6 Money Lessons from Seattle’s Trash-Talking Cornerback, Richard Sherman

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Who is this Richard Sherman, whose TV interview rant after the NFC championship game has gotten so much media attention?

Is he just a trash-talking football player who can’t keep his trap shut? (He has apologized, by the way.)

No.

Sherman is a thoughtful young man who brings the intellect and intense preparation to football that Peyton Manning, Sherman’s opponent in the Super Bowl, is so famous for.

In fact, stories from Sherman’s life contain important personal finance lessons that can apply to anyone. I gleaned them from a Sports Illustrated profile of Sherman that first appeared in July.

1. Paying your kids for good grades can help motivate them

His mom, Beverly Sherman, paid him $5 for every A on his report card and $3 for B’s. He graduated second in his high school class with a grade point average of 4.2, just a tiny bit behind the valedictorian.

2. Don’t underestimate the importance of a good education

SI says Sherman was very vocal even in high school, with a special motivating message for the other guys on his team: “He was an academic snob who saved his most biting remarks for those who ditched classes or failed exams.”

3. In fact, make education your top priority

University of Southern California football coach Pete Carroll, while recruiting Sherman, “had to wait 2½ hours in the football offices [at Sherman’s high school] because his recruit had refused to duck out of an advanced placement course.” Sherman went to Stanford instead, where he graduated with a degree in communications in 2010.

4. Volunteering broadens your outlook and experience

His mom works for California Children’s Services, and sometimes he’d go with her to work. “There, at the rehabilitation center next to her office in Downey, he spent summer days completing math problems and building block towers with kids suffering from muscular dystrophy and cerebral palsy,” SI says.

5. Intense preparation can trump natural ability

Sherman says he’s not the best athlete on the field, so he compensates by being better prepared. His attention to detail is remarkable. You can see that very clearly in this YouTube video.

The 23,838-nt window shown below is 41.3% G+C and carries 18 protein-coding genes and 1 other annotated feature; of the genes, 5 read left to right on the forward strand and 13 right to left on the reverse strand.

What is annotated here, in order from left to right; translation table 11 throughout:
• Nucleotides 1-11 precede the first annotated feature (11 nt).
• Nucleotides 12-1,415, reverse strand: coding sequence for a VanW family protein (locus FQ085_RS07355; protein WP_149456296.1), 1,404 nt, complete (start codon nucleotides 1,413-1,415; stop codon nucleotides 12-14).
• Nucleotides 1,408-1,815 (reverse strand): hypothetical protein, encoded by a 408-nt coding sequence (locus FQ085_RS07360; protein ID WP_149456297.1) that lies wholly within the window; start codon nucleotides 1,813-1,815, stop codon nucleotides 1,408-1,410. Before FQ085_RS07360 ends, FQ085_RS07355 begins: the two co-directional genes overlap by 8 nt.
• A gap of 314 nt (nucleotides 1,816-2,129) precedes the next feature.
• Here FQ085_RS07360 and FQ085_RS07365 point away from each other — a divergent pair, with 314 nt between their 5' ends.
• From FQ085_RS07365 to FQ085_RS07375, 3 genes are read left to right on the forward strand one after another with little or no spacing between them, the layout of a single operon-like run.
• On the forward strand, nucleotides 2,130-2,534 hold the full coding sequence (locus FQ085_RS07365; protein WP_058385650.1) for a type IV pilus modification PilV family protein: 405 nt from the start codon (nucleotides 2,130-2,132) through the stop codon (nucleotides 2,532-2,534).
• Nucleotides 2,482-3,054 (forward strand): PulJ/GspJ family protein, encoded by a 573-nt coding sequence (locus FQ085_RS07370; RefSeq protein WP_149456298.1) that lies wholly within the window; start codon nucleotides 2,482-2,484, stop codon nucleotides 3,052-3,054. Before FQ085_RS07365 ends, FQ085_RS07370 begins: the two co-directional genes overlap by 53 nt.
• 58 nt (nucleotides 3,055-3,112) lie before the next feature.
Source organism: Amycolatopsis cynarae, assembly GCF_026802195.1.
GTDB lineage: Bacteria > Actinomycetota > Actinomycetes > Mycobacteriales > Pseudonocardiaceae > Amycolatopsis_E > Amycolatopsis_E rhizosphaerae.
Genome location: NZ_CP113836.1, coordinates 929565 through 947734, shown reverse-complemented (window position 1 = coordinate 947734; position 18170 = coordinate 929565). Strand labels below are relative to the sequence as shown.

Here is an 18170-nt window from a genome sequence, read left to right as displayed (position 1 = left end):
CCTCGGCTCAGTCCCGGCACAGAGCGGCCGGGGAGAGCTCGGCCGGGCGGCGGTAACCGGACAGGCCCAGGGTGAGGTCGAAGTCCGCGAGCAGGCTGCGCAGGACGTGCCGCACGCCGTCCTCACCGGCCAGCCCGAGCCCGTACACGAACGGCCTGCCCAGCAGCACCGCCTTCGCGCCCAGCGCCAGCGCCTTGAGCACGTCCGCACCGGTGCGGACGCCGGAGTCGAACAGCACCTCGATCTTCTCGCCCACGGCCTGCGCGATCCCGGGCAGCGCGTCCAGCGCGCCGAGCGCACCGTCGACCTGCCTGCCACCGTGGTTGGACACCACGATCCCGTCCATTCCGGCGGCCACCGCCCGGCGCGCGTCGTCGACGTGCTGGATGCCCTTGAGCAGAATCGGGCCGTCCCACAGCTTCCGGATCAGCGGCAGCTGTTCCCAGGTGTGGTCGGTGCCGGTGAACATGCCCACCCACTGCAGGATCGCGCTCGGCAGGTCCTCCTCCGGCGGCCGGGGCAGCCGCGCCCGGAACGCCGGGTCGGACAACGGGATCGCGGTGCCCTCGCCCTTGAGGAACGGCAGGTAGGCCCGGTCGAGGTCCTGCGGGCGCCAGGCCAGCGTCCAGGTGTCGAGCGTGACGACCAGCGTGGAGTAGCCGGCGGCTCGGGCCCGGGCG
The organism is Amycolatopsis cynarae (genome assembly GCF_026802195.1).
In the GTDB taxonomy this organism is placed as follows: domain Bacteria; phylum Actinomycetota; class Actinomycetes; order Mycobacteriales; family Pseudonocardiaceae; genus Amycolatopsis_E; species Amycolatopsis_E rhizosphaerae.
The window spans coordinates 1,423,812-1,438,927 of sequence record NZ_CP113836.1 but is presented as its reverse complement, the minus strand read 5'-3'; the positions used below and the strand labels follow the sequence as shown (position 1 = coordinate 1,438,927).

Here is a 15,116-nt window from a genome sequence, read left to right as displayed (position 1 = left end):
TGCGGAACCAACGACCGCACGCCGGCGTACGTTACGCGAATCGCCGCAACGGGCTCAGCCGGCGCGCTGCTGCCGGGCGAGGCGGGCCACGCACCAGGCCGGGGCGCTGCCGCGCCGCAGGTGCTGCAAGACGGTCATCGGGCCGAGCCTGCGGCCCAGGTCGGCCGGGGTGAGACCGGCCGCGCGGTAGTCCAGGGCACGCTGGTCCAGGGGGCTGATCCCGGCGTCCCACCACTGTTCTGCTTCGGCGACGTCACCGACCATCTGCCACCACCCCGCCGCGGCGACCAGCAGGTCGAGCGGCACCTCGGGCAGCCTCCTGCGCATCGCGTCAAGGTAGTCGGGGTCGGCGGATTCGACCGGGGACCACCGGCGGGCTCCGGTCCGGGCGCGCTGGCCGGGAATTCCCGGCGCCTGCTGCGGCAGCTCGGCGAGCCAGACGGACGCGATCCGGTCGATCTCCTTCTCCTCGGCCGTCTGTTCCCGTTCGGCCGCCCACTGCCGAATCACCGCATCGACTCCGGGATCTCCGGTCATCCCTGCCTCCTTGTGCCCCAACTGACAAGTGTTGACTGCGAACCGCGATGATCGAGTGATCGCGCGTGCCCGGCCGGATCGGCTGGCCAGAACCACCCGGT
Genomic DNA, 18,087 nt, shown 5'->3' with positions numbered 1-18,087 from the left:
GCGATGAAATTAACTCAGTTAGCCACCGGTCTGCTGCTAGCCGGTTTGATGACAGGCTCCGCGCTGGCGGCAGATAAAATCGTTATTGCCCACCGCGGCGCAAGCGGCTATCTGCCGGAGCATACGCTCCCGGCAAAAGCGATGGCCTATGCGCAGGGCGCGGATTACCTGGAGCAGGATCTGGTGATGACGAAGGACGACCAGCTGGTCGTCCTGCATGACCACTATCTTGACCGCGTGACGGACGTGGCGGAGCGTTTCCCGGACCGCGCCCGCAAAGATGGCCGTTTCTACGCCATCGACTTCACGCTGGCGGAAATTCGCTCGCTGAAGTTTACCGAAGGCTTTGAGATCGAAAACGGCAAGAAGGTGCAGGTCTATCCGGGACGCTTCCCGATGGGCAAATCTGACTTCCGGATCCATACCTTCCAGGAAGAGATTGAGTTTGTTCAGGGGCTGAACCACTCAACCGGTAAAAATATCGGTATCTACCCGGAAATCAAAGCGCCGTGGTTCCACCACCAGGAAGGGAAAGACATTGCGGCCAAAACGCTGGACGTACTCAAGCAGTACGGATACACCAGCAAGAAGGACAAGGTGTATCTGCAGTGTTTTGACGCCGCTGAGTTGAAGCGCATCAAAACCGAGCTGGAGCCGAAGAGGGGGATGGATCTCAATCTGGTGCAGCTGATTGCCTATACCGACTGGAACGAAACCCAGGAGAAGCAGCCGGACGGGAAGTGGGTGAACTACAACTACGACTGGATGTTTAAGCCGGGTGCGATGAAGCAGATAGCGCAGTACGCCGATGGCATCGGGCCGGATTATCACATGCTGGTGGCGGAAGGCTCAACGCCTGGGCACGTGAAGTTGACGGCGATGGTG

6. Self-promotion isn’t necessarily a bad thing

“Things I do probably look like madness, like I’m totally out of control, but there’s always a plan,” Sherman told SI. “It’s part of a greater scheme to get some eyes, to grow the market, to grow Seattle. Now people are paying attention, and they’ll probably be disappointed this year because I will be a lot more reserved.”

SI adds, “Time will tell if such restraint is possible.”

What’s your take on the Sherman post-game controversy? Did he misbehave outrageously or is the reaction overblown? Share your thoughts below or on our Facebook page.

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Comments & discussion

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  • Max Brandon

    Other than coming from a herky-jerky/spasmodic ego-centric disrespectful in-your-face loud-mouth who evidences not being able to take the pressure of the Big Biz World-Level Sports spotlight – these six “tips” represent nothing new.

    Very poor way to gain notoriety: the kid dug himself a needless hole from which he’ll need to extricate himself in order to move forward.

    Worse: he’s impaired his team in numerous ways.

    Gratuitous sensationalistic article is a near complete-waste of e-space & time ….

  • Benjamin Galvan

    Elizabeth—You are starting to sound like Sherman. I agree with him and you that education is the most important thing. However, education sometimes tells us to keep our mouth shut. Refuse to talk to the media until the soul calms down. I applaud him for the things he has accomplished both on and off the field. But, what he did was hurt himself and his team and for that he will have to answer for.

  • Kalena Young

    The most physical game of football I’ve seen this year – someone hurt on almost every play. He makes it through the game without getting hurt and makes the winning play – so let him show his excitement.
    What I take issue with is the NUMEROUS replay of injuries – a sports writer called it “injury porn” and I have to agree. It’s too much.